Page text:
Putative formulas and compounds were determined for peaks of the bioactive fractions of 649C with greater than 1% relative abundance by area in the MS total ion chromatograph (TIC). Scifinder (Chemical Abstracts Service) was searched in July 2019 to identify putative matches. The (M+1)+ from the MS data was used to calculate the accurate mass of the parent ion and the databases searched for small molecules from the genus Callicarpa within ±1.0 Da. The molecular formulas of the hits were compared to empirical formulas derived from the experimental MS data. Database hits that matched the experimentally calculated empirical formula, ± 10 ppm, were evaluated further. Publications on the remaining small molecules were reviewed and the presence of the compound in the genus was verified. The resulting putative compound matches are in Table 5. Only an empirical formula is reported for ions that do not have a match in the database.
Growth Inhibitory Activity Against P. acnes
Growth inhibitory effects of the crude extract and partitions of C. americana leaves were determined using a static MIC assay. The initial screen was performed on ATCC6919 and demonstrated that the ethyl acetate partition (649C) was the most effective inhibitor of C. acnes growth with an IC50 value of 32 μg ml−1. 649C was subjected to flash chromatography to yield 31 fractions. Eight out of the 31 fractions exhibited 100% growth inhibition at 64 μg ml−1 against ATCC6919 (Figure 3). Dose-dependent growth inhibition of the most active fractions was then conducted on ATCC6919 as well as nine other clinical isolates of C. acnes (Figures 4 and 5). Growth inhibitory activity was observed for each of the 10 isolates of C. acnes tested. The most active fractions were 649C-F9 and 649C-F13, with IC50 values ranging from 4 to 32 μg ml−1 and MIC values ranging from 16 to 32 μg ml-1 across all isolates (Table 4 and Figure 6). Although no interpretive standards from the CLSI for antibiotic resistance exist for C. acnes, it is noteworthy that seven of the nine clinical isolates tested exhibited MICs >4 μg ml−1 for the antibiotic control (clindamycin), which is commonly used in both oral and topical therapies for the management of acne vulgaris. Furthermore, six of the nine clinical isolates tested did not achieve even 50% growth inhibition at the maximum concentration of clindamycin tested (4 μg ml−1).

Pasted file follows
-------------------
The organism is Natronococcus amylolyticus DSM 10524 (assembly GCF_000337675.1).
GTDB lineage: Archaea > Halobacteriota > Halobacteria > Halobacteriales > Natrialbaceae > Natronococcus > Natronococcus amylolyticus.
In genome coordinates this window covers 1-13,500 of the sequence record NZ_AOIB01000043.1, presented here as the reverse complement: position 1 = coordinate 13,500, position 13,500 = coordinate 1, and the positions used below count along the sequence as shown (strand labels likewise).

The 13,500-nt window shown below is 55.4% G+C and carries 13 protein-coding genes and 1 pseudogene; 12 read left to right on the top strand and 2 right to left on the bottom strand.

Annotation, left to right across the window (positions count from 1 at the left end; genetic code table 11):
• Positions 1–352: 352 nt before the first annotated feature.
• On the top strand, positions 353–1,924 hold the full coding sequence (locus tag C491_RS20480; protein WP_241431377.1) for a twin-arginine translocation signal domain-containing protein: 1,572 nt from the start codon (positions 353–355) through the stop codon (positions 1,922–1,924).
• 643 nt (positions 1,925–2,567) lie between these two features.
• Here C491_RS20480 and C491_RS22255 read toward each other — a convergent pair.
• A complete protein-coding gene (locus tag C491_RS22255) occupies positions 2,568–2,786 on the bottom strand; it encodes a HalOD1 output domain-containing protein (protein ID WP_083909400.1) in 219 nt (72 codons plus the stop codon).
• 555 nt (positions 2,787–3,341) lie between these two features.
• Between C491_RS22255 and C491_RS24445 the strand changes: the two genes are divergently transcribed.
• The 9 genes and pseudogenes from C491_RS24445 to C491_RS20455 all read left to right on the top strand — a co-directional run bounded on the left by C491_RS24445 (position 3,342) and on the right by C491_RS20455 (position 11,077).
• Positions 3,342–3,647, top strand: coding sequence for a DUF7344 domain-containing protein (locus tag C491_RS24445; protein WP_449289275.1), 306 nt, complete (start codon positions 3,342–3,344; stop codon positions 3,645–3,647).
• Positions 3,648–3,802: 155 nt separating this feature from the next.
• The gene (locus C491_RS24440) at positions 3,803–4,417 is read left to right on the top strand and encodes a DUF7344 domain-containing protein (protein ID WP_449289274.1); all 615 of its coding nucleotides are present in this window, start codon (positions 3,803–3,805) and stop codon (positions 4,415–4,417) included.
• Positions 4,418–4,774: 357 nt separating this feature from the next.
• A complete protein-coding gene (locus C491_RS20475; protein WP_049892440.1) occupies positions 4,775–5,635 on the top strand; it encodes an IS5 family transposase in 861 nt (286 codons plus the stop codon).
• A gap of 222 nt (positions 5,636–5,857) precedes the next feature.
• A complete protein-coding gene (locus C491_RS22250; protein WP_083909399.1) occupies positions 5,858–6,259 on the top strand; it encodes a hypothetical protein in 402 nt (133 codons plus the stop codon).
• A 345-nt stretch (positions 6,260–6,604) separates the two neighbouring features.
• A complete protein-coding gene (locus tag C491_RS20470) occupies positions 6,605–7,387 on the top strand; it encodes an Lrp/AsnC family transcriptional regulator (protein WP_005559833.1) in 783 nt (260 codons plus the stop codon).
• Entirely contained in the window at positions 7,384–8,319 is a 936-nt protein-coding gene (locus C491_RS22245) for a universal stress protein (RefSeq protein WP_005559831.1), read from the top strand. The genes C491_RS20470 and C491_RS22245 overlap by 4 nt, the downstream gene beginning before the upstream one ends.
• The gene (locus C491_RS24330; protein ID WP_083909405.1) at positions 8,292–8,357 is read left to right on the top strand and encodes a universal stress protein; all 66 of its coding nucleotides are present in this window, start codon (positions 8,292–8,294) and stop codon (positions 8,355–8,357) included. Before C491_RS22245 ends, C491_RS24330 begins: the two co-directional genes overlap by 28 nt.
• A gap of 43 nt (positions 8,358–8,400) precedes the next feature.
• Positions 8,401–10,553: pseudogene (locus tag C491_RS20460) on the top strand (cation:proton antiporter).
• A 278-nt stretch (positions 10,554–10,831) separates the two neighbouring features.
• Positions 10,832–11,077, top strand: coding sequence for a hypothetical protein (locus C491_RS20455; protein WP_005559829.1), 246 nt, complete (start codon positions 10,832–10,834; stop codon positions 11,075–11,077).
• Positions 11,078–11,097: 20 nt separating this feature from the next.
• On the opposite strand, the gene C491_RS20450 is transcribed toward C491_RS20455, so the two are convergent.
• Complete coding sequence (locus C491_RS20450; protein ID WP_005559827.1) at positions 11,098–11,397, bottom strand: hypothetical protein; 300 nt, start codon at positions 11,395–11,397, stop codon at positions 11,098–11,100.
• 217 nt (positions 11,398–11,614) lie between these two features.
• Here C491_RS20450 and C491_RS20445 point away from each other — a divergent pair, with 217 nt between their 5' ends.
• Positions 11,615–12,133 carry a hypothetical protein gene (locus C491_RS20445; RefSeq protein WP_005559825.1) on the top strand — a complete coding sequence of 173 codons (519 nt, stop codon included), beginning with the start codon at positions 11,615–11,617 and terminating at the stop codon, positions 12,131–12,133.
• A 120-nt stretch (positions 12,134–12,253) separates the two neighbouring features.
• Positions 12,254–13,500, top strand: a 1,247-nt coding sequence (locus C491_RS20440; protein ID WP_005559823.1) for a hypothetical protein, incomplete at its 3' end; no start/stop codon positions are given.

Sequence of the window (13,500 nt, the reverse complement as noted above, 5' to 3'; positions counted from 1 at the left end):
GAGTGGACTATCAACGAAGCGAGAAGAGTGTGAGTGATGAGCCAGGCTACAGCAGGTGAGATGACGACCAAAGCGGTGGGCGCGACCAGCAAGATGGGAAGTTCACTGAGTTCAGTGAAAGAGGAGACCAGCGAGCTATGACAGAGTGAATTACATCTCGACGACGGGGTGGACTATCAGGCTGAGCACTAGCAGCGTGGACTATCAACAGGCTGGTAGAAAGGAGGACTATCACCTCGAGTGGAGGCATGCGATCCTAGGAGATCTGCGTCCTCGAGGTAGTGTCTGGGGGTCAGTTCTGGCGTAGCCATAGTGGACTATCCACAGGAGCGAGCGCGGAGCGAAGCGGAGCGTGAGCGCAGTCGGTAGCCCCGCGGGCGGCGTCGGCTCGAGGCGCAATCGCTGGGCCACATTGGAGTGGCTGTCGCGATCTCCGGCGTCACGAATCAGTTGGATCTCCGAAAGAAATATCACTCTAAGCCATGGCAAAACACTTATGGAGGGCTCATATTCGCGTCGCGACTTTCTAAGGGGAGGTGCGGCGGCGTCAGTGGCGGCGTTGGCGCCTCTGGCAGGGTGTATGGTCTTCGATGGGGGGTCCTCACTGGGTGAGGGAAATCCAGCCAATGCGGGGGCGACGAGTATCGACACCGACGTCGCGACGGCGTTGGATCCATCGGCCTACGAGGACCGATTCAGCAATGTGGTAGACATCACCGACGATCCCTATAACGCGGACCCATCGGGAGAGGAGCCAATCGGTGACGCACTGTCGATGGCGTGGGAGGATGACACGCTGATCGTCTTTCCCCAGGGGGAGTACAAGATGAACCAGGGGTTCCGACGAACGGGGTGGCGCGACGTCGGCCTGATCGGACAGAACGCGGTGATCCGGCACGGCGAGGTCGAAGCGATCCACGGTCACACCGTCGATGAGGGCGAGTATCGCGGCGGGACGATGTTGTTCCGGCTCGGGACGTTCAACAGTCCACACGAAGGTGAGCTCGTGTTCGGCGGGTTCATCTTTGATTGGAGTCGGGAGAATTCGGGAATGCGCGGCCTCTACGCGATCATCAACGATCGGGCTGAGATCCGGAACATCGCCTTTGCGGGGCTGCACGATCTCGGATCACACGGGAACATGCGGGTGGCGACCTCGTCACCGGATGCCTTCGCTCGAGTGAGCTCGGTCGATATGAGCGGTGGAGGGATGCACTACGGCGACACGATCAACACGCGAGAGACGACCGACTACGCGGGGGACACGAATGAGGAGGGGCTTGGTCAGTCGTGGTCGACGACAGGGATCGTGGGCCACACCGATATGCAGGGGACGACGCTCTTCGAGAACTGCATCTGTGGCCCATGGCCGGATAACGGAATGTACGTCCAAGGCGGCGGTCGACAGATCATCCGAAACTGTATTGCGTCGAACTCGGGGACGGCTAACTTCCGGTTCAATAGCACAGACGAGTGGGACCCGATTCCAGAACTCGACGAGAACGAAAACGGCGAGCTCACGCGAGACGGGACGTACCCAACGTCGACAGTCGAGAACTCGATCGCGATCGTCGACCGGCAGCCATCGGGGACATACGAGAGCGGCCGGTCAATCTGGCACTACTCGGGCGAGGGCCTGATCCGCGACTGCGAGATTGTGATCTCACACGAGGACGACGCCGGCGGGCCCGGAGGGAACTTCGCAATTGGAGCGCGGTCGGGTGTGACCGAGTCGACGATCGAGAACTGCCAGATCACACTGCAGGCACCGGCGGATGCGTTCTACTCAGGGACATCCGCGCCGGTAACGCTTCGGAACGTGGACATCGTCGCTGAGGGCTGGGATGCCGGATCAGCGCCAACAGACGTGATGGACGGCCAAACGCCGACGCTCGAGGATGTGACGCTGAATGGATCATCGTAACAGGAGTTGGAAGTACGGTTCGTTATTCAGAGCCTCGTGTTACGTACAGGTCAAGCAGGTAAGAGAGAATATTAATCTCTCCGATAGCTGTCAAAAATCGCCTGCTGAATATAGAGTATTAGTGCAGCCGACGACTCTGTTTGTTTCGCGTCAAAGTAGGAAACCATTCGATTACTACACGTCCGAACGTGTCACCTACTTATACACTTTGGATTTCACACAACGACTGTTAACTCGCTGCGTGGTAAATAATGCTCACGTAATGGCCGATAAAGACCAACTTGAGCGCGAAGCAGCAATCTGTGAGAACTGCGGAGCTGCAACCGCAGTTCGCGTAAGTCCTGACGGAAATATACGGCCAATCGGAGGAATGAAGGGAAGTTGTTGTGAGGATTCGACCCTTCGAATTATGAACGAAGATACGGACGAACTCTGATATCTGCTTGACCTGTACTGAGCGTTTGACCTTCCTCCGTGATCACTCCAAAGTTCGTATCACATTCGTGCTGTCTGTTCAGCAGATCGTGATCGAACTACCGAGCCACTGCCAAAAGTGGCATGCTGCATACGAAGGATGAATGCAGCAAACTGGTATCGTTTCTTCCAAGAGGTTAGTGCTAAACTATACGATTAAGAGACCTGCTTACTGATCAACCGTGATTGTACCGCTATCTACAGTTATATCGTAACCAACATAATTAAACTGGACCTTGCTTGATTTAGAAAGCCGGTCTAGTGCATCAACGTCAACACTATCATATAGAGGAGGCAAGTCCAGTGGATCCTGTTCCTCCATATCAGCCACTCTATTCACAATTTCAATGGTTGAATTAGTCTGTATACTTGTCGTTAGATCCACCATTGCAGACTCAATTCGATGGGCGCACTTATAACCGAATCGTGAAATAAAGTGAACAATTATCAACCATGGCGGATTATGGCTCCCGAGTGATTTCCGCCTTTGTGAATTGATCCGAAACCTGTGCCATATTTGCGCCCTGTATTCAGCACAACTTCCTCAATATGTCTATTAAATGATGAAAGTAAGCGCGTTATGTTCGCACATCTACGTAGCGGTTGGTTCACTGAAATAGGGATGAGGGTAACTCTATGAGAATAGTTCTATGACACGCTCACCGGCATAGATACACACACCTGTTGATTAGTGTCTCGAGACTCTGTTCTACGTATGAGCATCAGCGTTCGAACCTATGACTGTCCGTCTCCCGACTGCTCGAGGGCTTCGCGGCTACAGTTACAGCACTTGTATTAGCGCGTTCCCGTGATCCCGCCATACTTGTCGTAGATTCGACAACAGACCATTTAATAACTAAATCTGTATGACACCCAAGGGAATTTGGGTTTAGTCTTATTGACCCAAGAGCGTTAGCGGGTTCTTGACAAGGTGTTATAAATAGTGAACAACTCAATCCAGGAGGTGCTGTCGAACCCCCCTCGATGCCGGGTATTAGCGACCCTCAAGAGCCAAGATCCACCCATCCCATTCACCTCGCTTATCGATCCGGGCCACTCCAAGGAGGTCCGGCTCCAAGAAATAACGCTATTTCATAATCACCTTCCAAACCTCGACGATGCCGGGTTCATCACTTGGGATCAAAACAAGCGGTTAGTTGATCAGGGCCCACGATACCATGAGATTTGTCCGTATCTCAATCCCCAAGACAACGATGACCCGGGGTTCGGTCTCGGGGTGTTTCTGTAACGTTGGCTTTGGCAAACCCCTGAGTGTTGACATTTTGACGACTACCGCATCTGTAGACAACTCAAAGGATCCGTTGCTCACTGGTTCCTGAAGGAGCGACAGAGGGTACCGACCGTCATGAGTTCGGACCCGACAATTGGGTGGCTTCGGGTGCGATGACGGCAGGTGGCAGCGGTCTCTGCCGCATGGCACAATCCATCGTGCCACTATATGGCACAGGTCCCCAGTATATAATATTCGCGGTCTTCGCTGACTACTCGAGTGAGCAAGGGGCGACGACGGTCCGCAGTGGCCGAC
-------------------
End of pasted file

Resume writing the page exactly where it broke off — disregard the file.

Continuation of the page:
Figure 3 Fractions of 649C were screened at 64 µg ml−1 to determine which ones exhibited the most growth inhibitory activity against C. acnes strain ATCC6919. Fractions exhibiting >90% growth inhibition and the parent extracts 649 and 649C (green bars) were further tested for growth inhibition dose–response assay, biofilm eradication, and cytotoxicity against human skin cells. The blue bars represent the least active fractions. Clindamycin was used as a positive antibiotic control (pink bar).
Figure 4 (A) Growth inhibitory activity, (B) biofilm eradication, and (C) cytotoxicity on human keratinocytes (HaCaTs) of C. americana crude extract and the most active fractions. Tested fraction concentrations ranged from 0.25 to 64 µg ml−1, from 0.5 to 394 µg ml−1, and from 2 to 1,024 µg ml−1 for growth inhibition, biofilm eradication, and cytotoxicity assays, respectively. Points represent means and bars are standard error of the mean. Dotted lines represent 50% and 90% thresholds.
Figure 5 Growth inhibitory activity of extracts and fractions against a panel of nine clinical isolates of C. acnes.
Table 4 C. americana extract, partition, and fraction growth inhibition (IC50 and MIC) and HaCat cytotoxicity IC50 values (in µg ml−1).
Figure 6 Growth inhibitory activity of the most active fractions and their parent extracts against a panel of nine clinical isolates of C. acnes.